An team of international experts has announced a new observation of high-energy neutrino particles using an instrument funded by the National Science Foundation (NSF). The particles from beyond our galaxy have been detected at the geographic South Pole, using a massive instrument buried deep in ice.The scientists from the IceCube Collaboration, a research team with headquarters at the Wisconsin IceCube Particle Astrophysics Center at the University of Wisconsin-Madison, pub [...]
Bright spots on Ceres continue to puzzle astronomersExcerpt from sciencetimes.com NASA has released the most brilliant images of Ceres to date, truly showcasing the surface of the dwarf planet located in the asteroid belt. The new images could...
Excerpt from chroniclebulletin.com University of Colorado-led Mars mission has observed two unexpected phenomena in the Martian atmosphere, unveiled Wednesday at the 46th Lunar and Planetary Science Conference in Texas.NASA describes the finds by MA...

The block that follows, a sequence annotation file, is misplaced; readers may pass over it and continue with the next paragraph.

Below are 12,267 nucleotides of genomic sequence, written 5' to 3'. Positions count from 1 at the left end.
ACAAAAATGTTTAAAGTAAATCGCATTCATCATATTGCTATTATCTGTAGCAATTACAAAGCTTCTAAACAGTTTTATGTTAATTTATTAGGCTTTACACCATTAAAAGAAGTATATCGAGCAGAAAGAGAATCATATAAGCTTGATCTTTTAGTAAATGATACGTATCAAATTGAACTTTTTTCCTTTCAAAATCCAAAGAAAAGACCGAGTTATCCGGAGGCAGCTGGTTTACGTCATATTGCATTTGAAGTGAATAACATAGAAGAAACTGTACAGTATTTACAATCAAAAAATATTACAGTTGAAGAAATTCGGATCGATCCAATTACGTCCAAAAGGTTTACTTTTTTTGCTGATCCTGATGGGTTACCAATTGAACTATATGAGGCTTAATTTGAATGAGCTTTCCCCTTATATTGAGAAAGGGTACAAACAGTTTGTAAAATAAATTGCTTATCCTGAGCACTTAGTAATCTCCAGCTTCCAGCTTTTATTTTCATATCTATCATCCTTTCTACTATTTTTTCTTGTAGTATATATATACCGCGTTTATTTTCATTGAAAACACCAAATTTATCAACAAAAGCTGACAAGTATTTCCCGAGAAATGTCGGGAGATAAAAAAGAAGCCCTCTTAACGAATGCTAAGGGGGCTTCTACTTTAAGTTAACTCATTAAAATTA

Excerpt from cnn.com A severe solar storm created a stunning display of light in the night sky over parts of the United States, Europe, Australia and New Zealand early Wednesday morning, spotted by those lucky enough to be awake in the wee h...
|December is usually marked by a series of meteor showers. Geminid meteors (like the one seen in this picture of Florida) light up the skies at the beginning of the month, while the Ursids - which peak Monday night (Dec. 22) - put on a show just before Christmas.|
|These infrared images of the planet Uranus show a white spot that is actually a massive storm on the planet. This image was recorded by the Keck II telescope atop Mauna Kea in Hawaii on Aug. 6, 2014 in the 2.2-micron wavelength.|
|An infrared composite image of the two hemispheres of Uranus obtained with Keck Telescope adaptive optics. The component colors of blue, green, and red were obtained from images made at near infrared wavelengths of 1.26, 1.62, and 2.1 microns respectively. The images were obtained on July 11 and 12, 2004. The North pole is at 4 o'clock. Lawrence Sromovsky, University of Wisconsin-Madison/W.W. Keck Observatory|
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